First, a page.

Rachel Rothschild’s research and teaching focus on the history of environmental science and technology, particularly their intersection with international politics and global affairs. She is currently at work on a manuscript that examines the history of acid rain pollution, entitled A Poisonous Sky: Acid Rain and the Emergence of Environmental Science and Diplomacy. It analyzes how acid rain raised new debates about measuring future environmental damage against the more easily calculated economic costs of reducing fossil fuel pollution as well as how the problem shifted concerns about environmental risk from visible, local threats to invisible, chemical dangers on a worldwide scale. She was awarded a graduate research fellowship from the National Science Foundation in 2010, and her work has also received support from the American Meteorological Society, the American-Scandinavian Foundation, the Chemical Heritage Foundation, the MacMillan Foundation, and the Society for the History of Alchemy and Chemistry. Previously, she has published on the history of ecology and nuclear technology, and is now in the early stages of a new global history of environmental monitoring and regulation of toxic chemical hazards.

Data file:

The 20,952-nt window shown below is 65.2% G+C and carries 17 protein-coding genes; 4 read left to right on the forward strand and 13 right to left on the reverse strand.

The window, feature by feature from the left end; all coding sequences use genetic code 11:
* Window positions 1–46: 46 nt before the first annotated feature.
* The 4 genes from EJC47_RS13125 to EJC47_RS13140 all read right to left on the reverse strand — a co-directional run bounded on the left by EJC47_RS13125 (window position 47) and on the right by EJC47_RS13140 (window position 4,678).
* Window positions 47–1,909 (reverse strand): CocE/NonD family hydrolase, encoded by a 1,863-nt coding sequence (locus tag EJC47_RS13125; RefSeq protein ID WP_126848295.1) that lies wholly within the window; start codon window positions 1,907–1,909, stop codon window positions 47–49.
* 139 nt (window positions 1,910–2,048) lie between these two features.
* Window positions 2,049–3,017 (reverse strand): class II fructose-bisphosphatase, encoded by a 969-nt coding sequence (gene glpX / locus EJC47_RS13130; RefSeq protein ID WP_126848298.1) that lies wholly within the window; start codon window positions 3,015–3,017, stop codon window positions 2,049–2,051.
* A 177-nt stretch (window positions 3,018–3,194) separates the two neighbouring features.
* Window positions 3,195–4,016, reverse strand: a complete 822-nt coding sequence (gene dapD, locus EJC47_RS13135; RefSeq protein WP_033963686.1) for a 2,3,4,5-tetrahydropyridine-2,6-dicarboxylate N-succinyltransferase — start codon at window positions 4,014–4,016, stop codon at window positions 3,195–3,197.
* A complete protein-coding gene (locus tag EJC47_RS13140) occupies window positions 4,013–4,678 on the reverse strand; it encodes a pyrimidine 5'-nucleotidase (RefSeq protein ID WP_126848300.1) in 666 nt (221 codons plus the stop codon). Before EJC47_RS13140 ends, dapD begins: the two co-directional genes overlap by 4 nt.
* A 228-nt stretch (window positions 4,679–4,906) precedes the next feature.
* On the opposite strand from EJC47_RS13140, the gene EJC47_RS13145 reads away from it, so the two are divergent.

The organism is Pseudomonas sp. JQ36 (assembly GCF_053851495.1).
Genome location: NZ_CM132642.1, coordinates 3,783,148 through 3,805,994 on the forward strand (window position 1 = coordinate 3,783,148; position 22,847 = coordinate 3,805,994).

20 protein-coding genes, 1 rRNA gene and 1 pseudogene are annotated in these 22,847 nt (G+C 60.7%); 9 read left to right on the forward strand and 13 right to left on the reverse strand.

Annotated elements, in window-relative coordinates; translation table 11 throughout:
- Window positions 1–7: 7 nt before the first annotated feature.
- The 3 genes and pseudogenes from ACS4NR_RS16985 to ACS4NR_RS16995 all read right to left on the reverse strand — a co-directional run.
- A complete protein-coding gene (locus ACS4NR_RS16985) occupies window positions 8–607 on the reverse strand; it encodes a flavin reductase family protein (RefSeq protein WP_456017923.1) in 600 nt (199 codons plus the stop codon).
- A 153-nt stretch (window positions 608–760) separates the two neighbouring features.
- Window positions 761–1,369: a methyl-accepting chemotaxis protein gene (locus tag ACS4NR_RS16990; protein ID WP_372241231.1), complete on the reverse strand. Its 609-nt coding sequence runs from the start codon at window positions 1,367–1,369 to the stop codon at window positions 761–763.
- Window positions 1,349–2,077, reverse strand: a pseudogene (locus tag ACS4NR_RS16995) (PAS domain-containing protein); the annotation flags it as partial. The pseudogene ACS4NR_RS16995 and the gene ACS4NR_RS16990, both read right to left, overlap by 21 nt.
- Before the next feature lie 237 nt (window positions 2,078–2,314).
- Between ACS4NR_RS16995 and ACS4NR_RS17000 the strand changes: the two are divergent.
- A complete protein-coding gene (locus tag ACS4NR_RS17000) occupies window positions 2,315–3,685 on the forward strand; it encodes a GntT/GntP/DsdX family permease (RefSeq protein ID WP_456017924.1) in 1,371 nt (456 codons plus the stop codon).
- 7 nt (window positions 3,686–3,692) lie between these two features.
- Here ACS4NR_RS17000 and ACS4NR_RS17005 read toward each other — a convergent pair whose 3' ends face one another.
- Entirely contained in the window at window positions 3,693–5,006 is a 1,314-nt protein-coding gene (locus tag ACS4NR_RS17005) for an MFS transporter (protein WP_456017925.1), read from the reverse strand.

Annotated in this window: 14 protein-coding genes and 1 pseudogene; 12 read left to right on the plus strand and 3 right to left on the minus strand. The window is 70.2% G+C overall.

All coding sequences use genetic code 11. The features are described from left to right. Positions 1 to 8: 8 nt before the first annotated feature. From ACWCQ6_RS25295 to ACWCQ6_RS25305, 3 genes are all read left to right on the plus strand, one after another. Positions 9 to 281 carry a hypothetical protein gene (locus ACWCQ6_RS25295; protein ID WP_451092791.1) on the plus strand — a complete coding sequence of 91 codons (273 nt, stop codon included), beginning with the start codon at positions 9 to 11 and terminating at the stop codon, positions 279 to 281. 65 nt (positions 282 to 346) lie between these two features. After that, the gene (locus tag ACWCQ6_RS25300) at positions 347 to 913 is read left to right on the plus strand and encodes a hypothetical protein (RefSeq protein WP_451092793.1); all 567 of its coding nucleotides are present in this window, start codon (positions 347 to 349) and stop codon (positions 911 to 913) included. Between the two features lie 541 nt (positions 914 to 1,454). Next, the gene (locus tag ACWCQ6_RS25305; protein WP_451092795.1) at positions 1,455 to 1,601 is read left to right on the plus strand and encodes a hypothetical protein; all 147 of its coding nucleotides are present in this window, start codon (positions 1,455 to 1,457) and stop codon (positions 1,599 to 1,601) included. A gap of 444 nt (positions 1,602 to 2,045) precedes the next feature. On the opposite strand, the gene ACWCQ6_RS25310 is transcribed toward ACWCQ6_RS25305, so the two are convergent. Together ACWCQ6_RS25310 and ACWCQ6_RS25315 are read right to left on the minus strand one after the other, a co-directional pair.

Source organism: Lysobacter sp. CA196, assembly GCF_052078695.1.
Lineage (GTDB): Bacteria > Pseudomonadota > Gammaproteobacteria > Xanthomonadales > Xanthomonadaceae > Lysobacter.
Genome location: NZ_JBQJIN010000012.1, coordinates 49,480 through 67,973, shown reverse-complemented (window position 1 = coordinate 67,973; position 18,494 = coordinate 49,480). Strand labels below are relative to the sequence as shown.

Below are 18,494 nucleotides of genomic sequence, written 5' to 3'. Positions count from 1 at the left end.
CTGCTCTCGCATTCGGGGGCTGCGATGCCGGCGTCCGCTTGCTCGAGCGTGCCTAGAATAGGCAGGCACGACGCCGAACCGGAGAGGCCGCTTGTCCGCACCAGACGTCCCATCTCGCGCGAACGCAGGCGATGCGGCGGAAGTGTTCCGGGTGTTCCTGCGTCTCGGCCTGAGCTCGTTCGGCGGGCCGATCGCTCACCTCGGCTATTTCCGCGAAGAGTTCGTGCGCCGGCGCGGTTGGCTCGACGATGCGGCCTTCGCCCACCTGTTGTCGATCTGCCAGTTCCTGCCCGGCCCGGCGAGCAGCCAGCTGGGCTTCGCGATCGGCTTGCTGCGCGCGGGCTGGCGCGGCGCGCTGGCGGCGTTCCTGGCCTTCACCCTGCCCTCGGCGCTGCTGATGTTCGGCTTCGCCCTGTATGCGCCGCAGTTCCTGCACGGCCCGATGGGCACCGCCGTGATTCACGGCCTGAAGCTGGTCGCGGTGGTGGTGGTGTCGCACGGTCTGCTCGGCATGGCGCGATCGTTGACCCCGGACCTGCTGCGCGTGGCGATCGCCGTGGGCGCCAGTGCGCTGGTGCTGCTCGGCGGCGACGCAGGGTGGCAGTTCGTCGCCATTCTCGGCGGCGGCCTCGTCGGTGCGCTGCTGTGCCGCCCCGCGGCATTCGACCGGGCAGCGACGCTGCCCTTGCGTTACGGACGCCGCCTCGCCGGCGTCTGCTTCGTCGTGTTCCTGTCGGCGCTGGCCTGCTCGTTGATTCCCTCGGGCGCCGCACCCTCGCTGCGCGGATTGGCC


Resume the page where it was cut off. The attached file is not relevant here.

Teaching and Research Interests
history of science, technology and medicine; environmental history; global and transnational history; international relations